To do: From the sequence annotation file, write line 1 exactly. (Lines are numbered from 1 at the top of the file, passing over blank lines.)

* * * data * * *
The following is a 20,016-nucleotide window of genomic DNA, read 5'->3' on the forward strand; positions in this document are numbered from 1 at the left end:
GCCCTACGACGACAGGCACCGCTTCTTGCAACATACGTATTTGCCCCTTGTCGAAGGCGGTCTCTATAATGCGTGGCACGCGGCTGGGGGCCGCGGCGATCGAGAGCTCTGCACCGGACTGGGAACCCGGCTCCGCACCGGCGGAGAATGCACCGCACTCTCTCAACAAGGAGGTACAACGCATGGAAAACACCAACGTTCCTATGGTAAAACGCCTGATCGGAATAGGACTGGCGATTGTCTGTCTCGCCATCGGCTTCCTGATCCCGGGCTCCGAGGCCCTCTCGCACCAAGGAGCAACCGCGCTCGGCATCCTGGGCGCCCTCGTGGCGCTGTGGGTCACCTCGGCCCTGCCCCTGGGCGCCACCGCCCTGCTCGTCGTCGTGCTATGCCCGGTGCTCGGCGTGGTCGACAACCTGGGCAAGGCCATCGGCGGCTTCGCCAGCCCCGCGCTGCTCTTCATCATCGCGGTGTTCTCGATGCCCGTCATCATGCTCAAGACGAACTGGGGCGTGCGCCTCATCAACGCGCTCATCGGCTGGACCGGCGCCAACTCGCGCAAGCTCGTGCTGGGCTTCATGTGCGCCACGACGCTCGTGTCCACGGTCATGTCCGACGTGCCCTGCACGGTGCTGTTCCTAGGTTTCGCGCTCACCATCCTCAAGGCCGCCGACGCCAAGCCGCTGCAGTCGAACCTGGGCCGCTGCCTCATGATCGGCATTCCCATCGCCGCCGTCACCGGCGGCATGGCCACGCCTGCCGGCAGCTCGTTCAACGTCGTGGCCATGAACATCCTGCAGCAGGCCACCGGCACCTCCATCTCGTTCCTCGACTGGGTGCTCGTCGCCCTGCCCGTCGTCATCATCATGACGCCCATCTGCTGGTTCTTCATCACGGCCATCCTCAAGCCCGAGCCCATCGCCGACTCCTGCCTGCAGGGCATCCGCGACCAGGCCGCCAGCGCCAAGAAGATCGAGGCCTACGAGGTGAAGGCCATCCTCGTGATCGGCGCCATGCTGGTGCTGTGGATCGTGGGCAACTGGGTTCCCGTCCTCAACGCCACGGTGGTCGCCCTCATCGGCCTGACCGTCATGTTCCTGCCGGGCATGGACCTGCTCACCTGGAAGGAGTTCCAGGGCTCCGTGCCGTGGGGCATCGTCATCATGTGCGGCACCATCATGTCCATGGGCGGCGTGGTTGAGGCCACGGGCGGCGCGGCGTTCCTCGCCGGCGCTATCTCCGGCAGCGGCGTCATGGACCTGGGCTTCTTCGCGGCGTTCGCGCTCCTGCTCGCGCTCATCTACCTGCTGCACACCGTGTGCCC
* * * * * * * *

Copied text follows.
The following is a 20,016-nucleotide window of genomic DNA, read 5'->3' on the forward strand; positions in this document are numbered from 1 at the left end: